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The Wrecking Crew: How Conservatives Ruined Government, Enriched Themselves, and Beggared the Nationby Thomas Frank
Golconda on the Potomac
The richest county in America isnt in Silicon Valley or some sugarland preserve of Houstons oil kings; it is Loudoun County, Virginia, a fast-growing suburb of Washington, D.C., that is known for swollen suburban homes and white rail fences of the kind that denote “horse country.” The second richest county is Fairfax, Virginia, the next suburb over from Loudoun; the third, sixth, and seventh richest counties are also suburbs of the capital.1 The Washington area has six different Mortons steakhouses to choose from, seven BMW dealerships,2 six Ritz-Carlton installations, 3 three luxury lifestyle magazines, and a Capital Beltway that is essentially an all-hours Mercedes speedway. There are malcontents all over America with a ready explanation for why this is so: Washington is rich because those overpaid federal bureaucrats are battening on the hard work of people like us, gorging themselves on the bounty that the IRS extracts out of the vast heartland. In blog and barbershop alike they rail against big government like its 1979, moaning about meddling feds and cursing the income tax as a crime against nature.
As a way of explaining the stratospheric prosperity of Washington today, however, this old, familiar plaint makes as much sense as attributing the price of stocks to the coming and going of sunspots. After all, it isnt FTC paper pushers who buy the six-thousand-square-foot “estate homes” of Loudoun County, and even the highest-ranking members of Congress drool to behold the fine cars and the vacation chateaus of the people sent to lobby them by, say, the pharmaceutical industry.
The reason our barbershop grumblers dont get it is that their myths dont account for the swarming, thriving fauna that populates the capital today. Conservative Washington is, by and large, unknown territory. The private offices to which it has delegated the nations public business are not included on the tourists map. Its monuments are not marked. Its operations are not well understood outside the city. But Washingtons newfound opulence gives us our first clue as to what those operations entail.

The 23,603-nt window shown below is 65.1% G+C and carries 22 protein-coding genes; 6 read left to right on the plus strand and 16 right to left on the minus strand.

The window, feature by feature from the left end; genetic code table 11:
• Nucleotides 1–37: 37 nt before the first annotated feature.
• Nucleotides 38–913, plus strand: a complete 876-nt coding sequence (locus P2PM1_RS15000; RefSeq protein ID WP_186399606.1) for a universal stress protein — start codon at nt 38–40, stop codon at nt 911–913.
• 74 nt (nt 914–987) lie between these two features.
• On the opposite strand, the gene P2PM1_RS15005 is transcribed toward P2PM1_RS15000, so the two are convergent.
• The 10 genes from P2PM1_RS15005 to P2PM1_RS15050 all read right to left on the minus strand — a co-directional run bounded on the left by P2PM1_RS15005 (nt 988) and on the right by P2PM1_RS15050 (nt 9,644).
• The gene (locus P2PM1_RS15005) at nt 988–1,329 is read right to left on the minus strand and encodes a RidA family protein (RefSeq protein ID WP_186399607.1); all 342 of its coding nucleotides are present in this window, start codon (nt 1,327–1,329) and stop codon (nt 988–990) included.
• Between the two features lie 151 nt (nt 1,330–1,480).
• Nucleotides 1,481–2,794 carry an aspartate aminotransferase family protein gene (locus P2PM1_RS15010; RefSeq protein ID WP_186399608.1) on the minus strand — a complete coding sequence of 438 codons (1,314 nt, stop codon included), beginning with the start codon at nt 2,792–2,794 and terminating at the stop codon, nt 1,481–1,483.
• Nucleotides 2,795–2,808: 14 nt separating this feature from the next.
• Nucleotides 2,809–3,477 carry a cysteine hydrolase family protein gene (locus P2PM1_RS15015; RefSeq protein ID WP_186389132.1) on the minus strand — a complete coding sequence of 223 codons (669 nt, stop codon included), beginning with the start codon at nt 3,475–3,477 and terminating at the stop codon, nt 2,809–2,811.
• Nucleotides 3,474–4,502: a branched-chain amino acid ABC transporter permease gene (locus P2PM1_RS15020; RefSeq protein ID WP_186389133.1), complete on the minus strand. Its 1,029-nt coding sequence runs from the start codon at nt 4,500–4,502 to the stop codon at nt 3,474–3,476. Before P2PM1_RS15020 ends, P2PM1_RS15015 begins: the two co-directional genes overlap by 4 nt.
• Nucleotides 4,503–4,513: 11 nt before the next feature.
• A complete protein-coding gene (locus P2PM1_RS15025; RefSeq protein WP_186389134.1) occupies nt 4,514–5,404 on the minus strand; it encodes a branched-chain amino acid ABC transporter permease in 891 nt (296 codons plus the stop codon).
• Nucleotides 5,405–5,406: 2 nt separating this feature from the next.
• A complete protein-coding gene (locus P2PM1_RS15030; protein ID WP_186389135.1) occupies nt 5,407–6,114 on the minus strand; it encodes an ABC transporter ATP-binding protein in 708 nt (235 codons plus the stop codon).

Washington is a strange place under any circumstances. If you happen to come here from the urban Midwest, as I did, the city seems alien and hopelessly unreal. The blue-collar workers who make up a good portion of the population elsewhere in America are a minority in Washington, with lawyers outnumbering machinists, to choose one example, by a factor of twenty-seven to one. There are few rusting factories or empty warehouses in Washingtonand few busy factories or well-stocked warehouses either. The largest manufacturing outfit in town, at least as of the early 1980s, was the Government Printing Of.ce.4 The neighborhood taverns one finds on nearly every street corner in Chicago are almost completely absent, as are the three-.flats that house much of that midwestern metropolis.
While the capital has desperately poor people in abundance, members of the political class have almost no reason to mingle with them. If you stay within the boundaries of the federal colony, you will meet only people like your tidy white-collar self: college graduates wearing ID badges and speaking correct American English. In one residential neighborhood I visited, a full 50 percent of the adult population possess advanced degrees.